Because American history is so broad, a number of events impacted art during this period and there are moments when this really comes through. For example, John Marin’s Lower Manhattan (see slide 5) from 1922 depicts a jubilant image of excitement in New York, reflective of the Roaring 20’s and the energy and newness of the city, pre-Great Depression. By contrast, in George Alt’s 1945 painting New York, New Moon (see slide 6), there’s a great sense of anxiety in the work that was presumably affected by World War II.

One iconic image from the exhibit is Edward Hopper’s 1925 painting House by the Railroad (pictured right). Can you tell us what makes this an iconic avant-garde piece of American art from the time?

That drawing is one of the first ones you see as you enter the gallery. The painting is essentially a view of an elaborate Victorian villa, the bottom cropped by a railroad track. It speaks of the proximity of this beautiful, monumental house to the track, which potentially has loud-moving trains passing by through the day. In essence, the painting alludes to the changing landscape—the house was probably once part of a peaceful countryside, but now it’s butted up against an industrial railroad track. From a contemporary standpoint, the transition from country to city seems like a sad statement about a lost way of life.

You organized both the exhibit and the associated book thematically, rather than chronologically. Why did you decide to structure it this way?

Because we’re dealing with such a large timeframe—1915-1950—it’s hard to tell a complete story about any specific decade or moment based on your holdings. It instead made sense to us to highlight what the shared themes across time were. For example, in the book, we have a Hopper print from 1920 on one page and Walker Evan’s photograph from 1928 on the opposite, and it’s almost the exact same composition. They’re each unique, but the relationship between the two is something very important to me. That is a juxtaposition we were able to make in the book but not the museum, so I like to see the book as it’s own exhibition in a way, as we were able to explore things that wouldn’t have worked in a gallery.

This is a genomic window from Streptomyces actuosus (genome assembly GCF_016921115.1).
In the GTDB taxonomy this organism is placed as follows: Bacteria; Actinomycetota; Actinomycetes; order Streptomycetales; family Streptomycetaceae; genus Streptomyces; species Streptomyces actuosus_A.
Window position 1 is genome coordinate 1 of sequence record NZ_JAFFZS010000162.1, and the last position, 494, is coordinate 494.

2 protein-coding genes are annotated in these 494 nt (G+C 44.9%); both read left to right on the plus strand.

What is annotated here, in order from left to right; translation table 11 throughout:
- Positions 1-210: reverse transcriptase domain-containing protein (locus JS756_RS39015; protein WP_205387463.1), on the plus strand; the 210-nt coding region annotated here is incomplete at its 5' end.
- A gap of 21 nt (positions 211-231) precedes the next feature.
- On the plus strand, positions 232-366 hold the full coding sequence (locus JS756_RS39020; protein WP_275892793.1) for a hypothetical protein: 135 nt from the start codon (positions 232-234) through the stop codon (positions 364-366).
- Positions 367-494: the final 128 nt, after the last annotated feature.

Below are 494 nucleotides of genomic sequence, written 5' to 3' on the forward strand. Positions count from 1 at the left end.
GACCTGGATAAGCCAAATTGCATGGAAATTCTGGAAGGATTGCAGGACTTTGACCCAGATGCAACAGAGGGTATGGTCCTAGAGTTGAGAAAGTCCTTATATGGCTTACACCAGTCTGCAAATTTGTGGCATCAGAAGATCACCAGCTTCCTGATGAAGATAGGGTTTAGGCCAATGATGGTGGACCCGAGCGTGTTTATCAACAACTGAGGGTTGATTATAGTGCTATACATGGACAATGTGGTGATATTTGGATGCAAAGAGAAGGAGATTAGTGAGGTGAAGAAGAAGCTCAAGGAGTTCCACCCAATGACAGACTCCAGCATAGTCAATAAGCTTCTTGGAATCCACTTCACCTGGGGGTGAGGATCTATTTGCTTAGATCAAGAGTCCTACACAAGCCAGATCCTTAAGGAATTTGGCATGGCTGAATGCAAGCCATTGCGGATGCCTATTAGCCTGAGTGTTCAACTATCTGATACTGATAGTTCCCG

What are you most excited to share with the audience?

For me, the most exciting part is that MoMA has all of this amazing American art! We have beautiful watercolors from storage that haven’t been on display in a long time and will have to rest again after this exhibit, and we have some Georgia O’Keffe’s where the color is just so fresh and amazing… when we’re able to show obscure work like this, it makes the experience so much richer.

People won’t walk away from this exhibit with a comprehensive knowledge of American history, but that wasn’t the real point—our intention was to draw out themes that were present for so many American artists, and it’s been an amazing opportunity for us to allow new audiences to view both old favorites and new surprises.


American Modern: Hopper to O’Keefe will be on display at the Museum of Modern Art from August 17, 2013-January 26, 2014